I cannot begin to tell you how useful this is to have available, close-by, at all times. When I was a teenager and kept my horse on a big livery yard, any shoe dramas (twisted and pulled 1/2 off in the field, that sort of thing) were sorted by a junior hacksaw (to saw off the nail heads against the hoof wall, NOT easy or ideal!), a claw hammer, sometimes a crowbar if there was a spare person to wield it, and about an hour of struggling and cursing by the YO. Is that a familiar scenario?
A few years later I was taught how to remove a shoe properly, and how to trim and then properly round the edges of a foot, and bullied into buying a full farrier’s kit. At the time I seriously resented the expense. Now, many years later, I bless the friend who made me do it. The kit is still so useful, and has paid for itself a hundred times over. It is never drama if there’s a twisted shoe half-off, a huge chunk out of one of the unshod hooves, or one of the unshod ones needs a ‘rub-round’ with the rasp to prevent splitting. Having the right kit is 3/4 of the battle!
Firstly, a proper leather apron. This was ££ and I fought against this one the most, thinking it unnecessary. But if you’re trying to pull a shoe off and some nails are sticking up, you’ll get those gouged through your thigh if the horse tries to pull away. The apron totally protects your legs from this kind of thing. I still get huge bruises above my knees from gripping the foot, but obviously I’m just a delicate little princess (or something…) 😉 😉
Next, single-nail pullers. I’m sure they have a proper name but that’s what I call them! They will grip the top of a nail where it is set into the shoe, and enable you to pull out nails one at a time. For those of us who lack the strength to pull them all out at once, these are a total godsend. A farrier I used to use was strong enough to pull a shoe off cleanly without knocking any of the nail-heads up first, and used to laugh at me, but as long as I can get a shoe off reasonably quickly without causing damage to the horse’s foot (or to my back!), they’re good enough for me!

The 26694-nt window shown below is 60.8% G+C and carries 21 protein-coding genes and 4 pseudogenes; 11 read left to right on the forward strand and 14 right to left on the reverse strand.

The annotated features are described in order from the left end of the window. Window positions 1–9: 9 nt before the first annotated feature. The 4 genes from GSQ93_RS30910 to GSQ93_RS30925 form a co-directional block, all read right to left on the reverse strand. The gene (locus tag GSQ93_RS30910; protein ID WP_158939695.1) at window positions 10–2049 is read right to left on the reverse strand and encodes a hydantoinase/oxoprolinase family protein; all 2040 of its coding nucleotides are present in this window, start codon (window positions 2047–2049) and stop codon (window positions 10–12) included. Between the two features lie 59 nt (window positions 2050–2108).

A rasp. I sometimes do my own trimming, and also roll the edges between trims if they are looking as if they might split. It takes a bit of practice (and a few skinned knuckles) to wield it reasonably well, but it’s great to be able to do it yourself and not need the farrier so urgently. You can see I also have a homemade T-square (in the bucket, top photo) to check the foot balance.
A proper farrier’s hammer (much more accurate and easier to use than a regular hammer, as I soon discovered.)
A buffer, for knocking nail-heads up to make pulling the shoe off infinitely easier, unless you are built like Arnie Schwarzenegger. I also have clinchers for tightening a nail whose head has raised up, shoe-pullers (again, essential for removing shoes without a struggle, hoof-nippers for taking off chunks of hoof from the unshod ones if absolutely necessary, and a knife (hardly ever used, as I’m really squeamish about trimming the frog!)
I also have a proper farrier’s stand (tripod) to hold the foot while I knock the nail heads up if they’re really flat and bedded in – if you have a dodgy back and can’t hold the foot up for ages, this really helps. My horses are great, they will stand with their foot on the tripod and let me knock all the nail heads up with the buffer and hammer, so that the shoe is ready to pull off. There’s also a pair of clinches for tightening individual nails. Even a roll of silver ‘duck tape’ to secure a shoe until the farrier comes, if a few of the nails have been pulled out but it’s (miraculously) still straight and can stay in place. I have just about everything except an anvil… I know my limitations!
But the most important thing is being able to get a twisted or sprung shoe off quickly and safely with minimal effort, before it can do any more damage. For this alone, it is totally worth having the kit. Plus, your farrier will appreciate not receiving any more “You have to get here as fast as possible, his shoe is hanging half off” ‘phone calls, too. He’ll probably advise you on the makes to go for, otherwise Midland Farrier Supplies sells online and is a good bet.